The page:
Monday, September 22, 2008
Today is my daughter's birthday.
She is eleven. If she had been a rich Tudor girl, as in the impossible-to-put-down books I am reading now by Philippa Gregory, we'd be gearing up for a wedding next year or the year after, to some faraway nobleman who would spend his life treating her like property and cheating on her with countless mistresses.
As I brushed her hair this past weekend - we were on Martha's Vineyard with family friends - I thought of generations of women who have been brushing their daughters' hair for hundreds of years before me. The brush almost tugs her closer to me with each stroke - a wistful rhythm. It's an act that seems to expresses this tender, almost plaintive thought: stop a moment, my lovely girl; don't grow up too fast; enjoy this time to yourself, this untroubled time without complications or worries or major responsibilities, this fledgling time to be you and be entirely lovable and free.
I talked to her of our good fortune: we are women in a society in which we are free to choose to be wives or not, mothers or not, with opportunities to educate ourselves, vote for our leaders, work at professions of our own choosing. She would not be riding off to some stranger's court next year to be wedded and bedded at a horribly young age.
Yet centuries of disregard for women don't fade all that fast. Just today I had to draw a thoughtless nurse aside for speaking to me in front of a patient in a way I truly believe she wouldn't have with a male physician.
Then I had to let it go, fast. I had a patient who was afraid to the point of tears. With her I was gentle, I hope, and reassuring. She nodded as I described things, showed relief when I explained things, clung to my hand when I rested it on her arm.
I was pulled away again for some other unpleasant business, and I had to put the harder face on, the one that has to take charge and get things done right. Then back to the patient, and more reassuring murmurings, more of what I hoped were kind words that built trust, and soothing moments. Then the procedure began, and again, there was a need for firmness - my more business-like side, as I tried to convey important directives and elicit competent, efficient work from the team I was working with. Then it was time: the patient awoke, surprised it was all over, refreshed. Again a hand on the shoulder. Everything's all right. You're just waking up. Procedure's all done. You did great. Tears of relief. A smile. A squeeze of my hand.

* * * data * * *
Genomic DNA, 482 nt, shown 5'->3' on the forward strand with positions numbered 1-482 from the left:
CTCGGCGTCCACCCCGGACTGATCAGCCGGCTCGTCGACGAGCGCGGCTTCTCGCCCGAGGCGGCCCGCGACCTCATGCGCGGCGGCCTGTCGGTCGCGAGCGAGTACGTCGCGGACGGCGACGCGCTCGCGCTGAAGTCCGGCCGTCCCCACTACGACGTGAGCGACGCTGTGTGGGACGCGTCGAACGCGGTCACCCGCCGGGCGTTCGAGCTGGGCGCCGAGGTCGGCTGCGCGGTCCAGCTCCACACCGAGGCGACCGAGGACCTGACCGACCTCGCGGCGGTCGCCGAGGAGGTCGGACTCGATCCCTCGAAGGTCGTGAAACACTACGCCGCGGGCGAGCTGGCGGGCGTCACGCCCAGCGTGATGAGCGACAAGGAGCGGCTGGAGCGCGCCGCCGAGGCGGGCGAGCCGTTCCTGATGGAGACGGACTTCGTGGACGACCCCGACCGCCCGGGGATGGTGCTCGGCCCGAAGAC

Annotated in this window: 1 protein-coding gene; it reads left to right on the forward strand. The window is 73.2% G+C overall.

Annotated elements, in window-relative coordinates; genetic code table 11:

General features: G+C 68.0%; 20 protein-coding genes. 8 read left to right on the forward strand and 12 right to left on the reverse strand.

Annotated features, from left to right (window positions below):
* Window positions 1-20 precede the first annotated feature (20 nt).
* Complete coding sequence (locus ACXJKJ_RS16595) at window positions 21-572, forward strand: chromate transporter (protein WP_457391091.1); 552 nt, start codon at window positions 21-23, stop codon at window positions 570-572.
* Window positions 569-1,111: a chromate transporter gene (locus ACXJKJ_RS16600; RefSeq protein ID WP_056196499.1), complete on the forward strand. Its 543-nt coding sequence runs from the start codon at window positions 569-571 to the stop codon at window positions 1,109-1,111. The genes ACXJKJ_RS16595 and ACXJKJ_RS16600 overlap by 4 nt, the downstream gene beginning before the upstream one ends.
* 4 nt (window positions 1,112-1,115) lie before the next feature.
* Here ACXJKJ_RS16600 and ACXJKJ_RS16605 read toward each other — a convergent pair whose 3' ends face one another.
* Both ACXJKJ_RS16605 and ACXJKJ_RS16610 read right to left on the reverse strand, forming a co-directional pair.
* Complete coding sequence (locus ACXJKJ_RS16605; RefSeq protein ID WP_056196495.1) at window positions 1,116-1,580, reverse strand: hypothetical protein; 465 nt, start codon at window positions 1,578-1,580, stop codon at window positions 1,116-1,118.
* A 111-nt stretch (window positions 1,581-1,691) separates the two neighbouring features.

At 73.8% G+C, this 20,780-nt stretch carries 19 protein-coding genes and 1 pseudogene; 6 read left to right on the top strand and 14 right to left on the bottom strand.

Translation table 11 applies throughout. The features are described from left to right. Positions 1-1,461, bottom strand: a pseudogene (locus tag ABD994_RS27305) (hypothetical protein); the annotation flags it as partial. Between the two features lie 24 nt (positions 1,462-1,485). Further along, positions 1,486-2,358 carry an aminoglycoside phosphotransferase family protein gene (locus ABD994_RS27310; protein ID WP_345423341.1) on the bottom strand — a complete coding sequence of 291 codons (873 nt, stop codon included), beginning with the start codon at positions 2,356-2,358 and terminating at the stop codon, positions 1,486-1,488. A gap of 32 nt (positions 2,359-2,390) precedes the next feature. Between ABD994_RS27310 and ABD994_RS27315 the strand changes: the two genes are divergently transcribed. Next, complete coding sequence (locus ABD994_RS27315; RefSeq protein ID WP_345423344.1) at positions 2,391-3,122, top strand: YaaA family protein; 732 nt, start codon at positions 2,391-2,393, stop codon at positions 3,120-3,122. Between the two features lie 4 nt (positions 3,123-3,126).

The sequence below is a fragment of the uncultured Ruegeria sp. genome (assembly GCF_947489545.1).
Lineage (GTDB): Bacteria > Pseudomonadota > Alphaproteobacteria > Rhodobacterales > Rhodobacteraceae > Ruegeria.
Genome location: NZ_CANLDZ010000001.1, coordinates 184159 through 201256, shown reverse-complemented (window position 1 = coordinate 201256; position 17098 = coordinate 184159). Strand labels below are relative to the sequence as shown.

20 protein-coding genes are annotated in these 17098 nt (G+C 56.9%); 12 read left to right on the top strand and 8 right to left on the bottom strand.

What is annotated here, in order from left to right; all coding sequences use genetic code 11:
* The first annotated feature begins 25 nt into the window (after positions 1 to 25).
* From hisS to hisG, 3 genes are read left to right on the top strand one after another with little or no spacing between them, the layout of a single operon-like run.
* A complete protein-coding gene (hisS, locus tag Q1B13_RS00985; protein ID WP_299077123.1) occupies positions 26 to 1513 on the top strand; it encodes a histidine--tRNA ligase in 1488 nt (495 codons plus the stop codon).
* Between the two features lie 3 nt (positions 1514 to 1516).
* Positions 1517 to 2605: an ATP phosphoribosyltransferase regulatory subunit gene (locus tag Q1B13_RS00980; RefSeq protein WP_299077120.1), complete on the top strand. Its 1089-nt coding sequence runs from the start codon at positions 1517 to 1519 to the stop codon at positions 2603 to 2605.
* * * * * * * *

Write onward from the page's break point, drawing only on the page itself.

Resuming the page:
Hard. Soft. Hard. Soft. So it goes all day, every day. Compassion in the interstices, between moments where I have to take a stand, or take charge of something, or direct someone, or all the above.
We're tugged in so many directions. I think of trees pulled about by storm winds or rain. How can I teach my daughter to stand firm in this whirlwind world, to bend but not to break, to be firmly rooted but pliant, and most important of all, to use her health and her gifts to bear good fruit? I want her to be happy and safe. I want her to stay energetic and free. I want her to feel satisfied with her work but not to get too physically and emotionally exhausted. All day at work as I travel from patient to patient, task to task, she is in my thoughts, like a song in the background of everything I do and try to be.
What can I teach her about how to cope with wave after wave of demands on her attention, her time, her energy?
It comes to me: I will have to teach her, by example if not by word, to reach for stillness, again and again. When I return to it, sometimes it's for just a millisecond. A pause before inserting an I.V. A putting aside of annoyance at a fellow-doctor's lack of consideration or a nurse's thoughtlessness, in order to lay a hand on a patient and hold still for a second. I hold still. My daughter and me brushing hair during a weekend retreat: another moment of stillness. It's a rhythm, a habit, but one that takes practice, one easily forgotten. I flutter around, busy, sometimes frenetic. But I have to go back to that stillness, even draw other people into it if I can, or I absolutely cannot cope with all the tugging. I have to "rebuke the waves," and try to tell myself, "Peace! Be still!"
Be still. Young people so often underestimate the value of that, the gift of that. Everything now has to be high-stim, instant gratification, always on-the-move. My kids are no different. They are sucked in along with all their friends, into the maelstrom of entertainment and activity that their generation craves. But there is something in mindful stillness that none of those delights can match.
Somehow I will have to teach my children this if I can, and hope that it's of use to them as they grow (too fast!) and discover (wonderfully!) who they are.